The electrical probe 10 in FIG. 1 has a metal mounting body 12 with a threaded portion 14 for threaded engagement with a pressure vessel or gauge wall 16 at a threaded portion 18. Adjacent the threaded portion 14 in the mounting body 12 is a cylindrical recess 20. Mounted within the cylindrical recess 20 in the mounting body 12 is an insulator 22. The insulator 22 is preferably a hollow, cylindrical structure having planar end surfaces generally perpendicular to the longitudinal axis of the insulator 22. Preferably, the insulator 22 is constructed of zirconium oxide. The other end of the insulator is mounted within a similar cylindrical recess 24 formed in one end of an electrode connector body or tip 26.
The mounting body 12 is sealed against the pressure vessel wall 16 by a suitable gasket 28. The gasket 28 must be suitable for sealing the mounting body 12 against the pressure vessel wall 16 up to very high pressures such as 3000 psi. This gasket may take several forms, but a suitable form is an asbestos filled gasket with a Monel metal wrapping or sheath which in turn is silver plated. The silver plating provides a ductile layer which forms a good high pressure seal.
The insulator 22 is sealed within the cylindrical recesses 20 and 24 of the metal mounting body 12 and the electrode connector 26, respectively, by sealing gaskets 30.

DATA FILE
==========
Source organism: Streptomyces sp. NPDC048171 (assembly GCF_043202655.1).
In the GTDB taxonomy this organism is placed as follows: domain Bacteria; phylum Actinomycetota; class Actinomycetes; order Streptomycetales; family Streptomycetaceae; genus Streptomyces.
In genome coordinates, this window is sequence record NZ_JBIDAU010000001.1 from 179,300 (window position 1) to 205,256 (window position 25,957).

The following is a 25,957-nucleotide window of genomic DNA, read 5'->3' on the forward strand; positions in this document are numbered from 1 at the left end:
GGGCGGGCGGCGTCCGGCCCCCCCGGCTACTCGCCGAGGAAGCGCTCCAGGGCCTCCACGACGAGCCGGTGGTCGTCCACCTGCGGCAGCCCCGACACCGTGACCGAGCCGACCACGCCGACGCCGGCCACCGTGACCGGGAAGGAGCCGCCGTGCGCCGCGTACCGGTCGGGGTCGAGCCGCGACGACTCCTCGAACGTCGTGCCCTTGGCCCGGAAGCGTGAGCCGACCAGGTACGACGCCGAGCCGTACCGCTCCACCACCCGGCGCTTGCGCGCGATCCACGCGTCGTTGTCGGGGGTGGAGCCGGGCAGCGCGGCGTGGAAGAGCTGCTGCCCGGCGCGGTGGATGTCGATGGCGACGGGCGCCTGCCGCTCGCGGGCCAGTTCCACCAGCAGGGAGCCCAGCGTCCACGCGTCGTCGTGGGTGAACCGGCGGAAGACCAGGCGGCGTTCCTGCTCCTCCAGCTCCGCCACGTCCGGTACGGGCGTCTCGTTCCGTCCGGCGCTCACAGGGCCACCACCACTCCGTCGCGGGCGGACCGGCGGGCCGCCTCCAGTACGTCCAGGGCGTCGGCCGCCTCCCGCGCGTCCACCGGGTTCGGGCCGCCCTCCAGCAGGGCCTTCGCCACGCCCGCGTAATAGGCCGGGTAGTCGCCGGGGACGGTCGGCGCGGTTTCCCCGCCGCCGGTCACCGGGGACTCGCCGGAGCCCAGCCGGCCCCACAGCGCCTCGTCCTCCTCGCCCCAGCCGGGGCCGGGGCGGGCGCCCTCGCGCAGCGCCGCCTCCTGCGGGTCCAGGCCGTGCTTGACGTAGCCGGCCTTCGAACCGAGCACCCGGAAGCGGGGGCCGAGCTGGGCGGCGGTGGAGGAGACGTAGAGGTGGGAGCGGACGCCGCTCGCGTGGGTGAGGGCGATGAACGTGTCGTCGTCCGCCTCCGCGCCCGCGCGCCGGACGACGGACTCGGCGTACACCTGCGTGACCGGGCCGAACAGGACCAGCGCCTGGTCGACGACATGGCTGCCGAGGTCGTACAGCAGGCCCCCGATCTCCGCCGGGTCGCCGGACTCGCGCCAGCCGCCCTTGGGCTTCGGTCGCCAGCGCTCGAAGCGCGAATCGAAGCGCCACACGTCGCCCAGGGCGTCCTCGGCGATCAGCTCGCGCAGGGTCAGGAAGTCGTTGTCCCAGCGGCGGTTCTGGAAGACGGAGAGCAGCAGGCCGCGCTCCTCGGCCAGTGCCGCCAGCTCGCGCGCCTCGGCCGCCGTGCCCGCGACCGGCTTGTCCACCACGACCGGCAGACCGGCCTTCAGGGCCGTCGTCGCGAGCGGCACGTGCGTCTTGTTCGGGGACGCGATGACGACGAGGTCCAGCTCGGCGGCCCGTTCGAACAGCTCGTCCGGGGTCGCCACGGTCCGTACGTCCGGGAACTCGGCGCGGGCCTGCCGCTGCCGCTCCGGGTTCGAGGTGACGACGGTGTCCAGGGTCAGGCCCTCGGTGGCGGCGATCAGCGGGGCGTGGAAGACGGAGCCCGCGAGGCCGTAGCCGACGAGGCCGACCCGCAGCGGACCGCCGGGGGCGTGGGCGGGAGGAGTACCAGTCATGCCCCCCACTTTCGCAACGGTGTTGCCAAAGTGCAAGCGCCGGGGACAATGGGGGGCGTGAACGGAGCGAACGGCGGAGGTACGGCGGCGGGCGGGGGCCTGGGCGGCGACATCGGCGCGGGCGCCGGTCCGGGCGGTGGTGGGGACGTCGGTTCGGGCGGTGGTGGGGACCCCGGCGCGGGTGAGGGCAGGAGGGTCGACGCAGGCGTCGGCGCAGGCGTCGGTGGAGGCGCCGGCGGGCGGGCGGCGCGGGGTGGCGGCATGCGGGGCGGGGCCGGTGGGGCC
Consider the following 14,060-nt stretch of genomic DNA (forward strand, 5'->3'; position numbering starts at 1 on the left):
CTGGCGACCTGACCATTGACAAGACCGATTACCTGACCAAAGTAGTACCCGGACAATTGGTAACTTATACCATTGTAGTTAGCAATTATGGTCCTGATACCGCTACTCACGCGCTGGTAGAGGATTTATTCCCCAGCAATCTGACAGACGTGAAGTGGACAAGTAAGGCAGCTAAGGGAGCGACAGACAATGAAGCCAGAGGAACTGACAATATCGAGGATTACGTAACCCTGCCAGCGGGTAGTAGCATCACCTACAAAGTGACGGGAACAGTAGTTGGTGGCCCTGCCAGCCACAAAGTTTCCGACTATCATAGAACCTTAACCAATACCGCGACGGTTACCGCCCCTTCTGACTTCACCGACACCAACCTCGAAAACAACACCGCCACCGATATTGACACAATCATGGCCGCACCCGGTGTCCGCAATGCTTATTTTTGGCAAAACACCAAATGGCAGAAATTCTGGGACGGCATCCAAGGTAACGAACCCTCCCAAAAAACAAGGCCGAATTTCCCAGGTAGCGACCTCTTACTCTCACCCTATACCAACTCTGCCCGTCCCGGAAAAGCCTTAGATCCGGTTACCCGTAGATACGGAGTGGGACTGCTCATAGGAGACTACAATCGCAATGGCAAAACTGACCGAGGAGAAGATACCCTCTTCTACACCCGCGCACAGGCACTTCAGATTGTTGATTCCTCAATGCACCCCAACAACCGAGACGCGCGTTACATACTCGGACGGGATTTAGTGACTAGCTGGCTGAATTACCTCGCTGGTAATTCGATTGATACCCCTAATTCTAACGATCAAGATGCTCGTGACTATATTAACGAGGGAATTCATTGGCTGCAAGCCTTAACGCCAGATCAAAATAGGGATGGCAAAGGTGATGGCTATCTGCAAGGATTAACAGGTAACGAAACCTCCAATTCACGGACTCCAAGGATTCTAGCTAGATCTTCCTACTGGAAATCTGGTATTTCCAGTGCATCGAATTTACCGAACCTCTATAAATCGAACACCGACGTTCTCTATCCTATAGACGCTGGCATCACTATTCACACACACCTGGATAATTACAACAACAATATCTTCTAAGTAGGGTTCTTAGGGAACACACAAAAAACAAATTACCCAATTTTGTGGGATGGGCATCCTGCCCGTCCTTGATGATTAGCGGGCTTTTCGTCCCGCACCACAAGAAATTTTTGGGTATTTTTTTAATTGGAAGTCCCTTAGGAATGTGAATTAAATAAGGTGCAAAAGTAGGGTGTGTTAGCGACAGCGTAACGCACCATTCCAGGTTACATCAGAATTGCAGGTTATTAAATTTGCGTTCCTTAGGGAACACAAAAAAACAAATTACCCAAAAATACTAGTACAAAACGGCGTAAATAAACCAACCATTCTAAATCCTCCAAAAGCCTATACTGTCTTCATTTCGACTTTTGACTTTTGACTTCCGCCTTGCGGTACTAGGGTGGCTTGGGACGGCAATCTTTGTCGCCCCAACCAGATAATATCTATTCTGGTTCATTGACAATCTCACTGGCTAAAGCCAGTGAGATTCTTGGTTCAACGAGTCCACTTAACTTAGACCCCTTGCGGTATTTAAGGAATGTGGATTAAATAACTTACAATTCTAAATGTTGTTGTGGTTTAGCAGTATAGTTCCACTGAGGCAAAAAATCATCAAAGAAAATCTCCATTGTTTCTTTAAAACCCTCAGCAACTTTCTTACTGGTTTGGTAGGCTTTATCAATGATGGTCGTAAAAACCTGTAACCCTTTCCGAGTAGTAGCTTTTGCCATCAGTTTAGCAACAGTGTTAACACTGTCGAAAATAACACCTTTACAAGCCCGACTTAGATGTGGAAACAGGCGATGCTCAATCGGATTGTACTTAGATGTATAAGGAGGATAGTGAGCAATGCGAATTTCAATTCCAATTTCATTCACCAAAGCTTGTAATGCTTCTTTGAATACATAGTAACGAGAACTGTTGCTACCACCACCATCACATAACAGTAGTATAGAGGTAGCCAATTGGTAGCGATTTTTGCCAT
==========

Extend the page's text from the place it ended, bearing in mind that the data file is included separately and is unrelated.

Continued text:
The electrode connector 26, the insulator 22, and the mounting body 12 are held in compression by a center rod 32. The center rod 32 is threadedly engaged at one end with a compression nut 34 and in a threaded recess 35 in the electrode connector 26 at the other end.
In addition, the mounting body 12, the insulator 22 and the electrode connector 26 are held in compression with the aid of Belleville washers 36 and a compression washer 38.
The electrical connection to accompanying control units and indicators is made through a wire terminal 40 which is held in place by a terminal nut 42 threaded to the center rod 32. The center rod 32 extends through an internal bore 44 in the insulator 22 and through an internal bore 46 in mounting body 12. Surrounding the center rod 32 within those internal bores is a sleeve or tubular insulator 48. Preferably, the sleeve or tubular insulator 48 is constructed of a ceramic material such as aluminum oxide.
An external, standoff insulator 50 is located between the mounting body 12 and compression washer 38. The central rod 32 located within the tubular insulator 48 extends through a bore 52 within the external standoff insulator 50. Between the external standoff insulator 50 and the compression washer 38 is located an upper cushion washer 54, and between the external standoff insulator 50 and the mounting body 12 is located a lower cushion washer 56.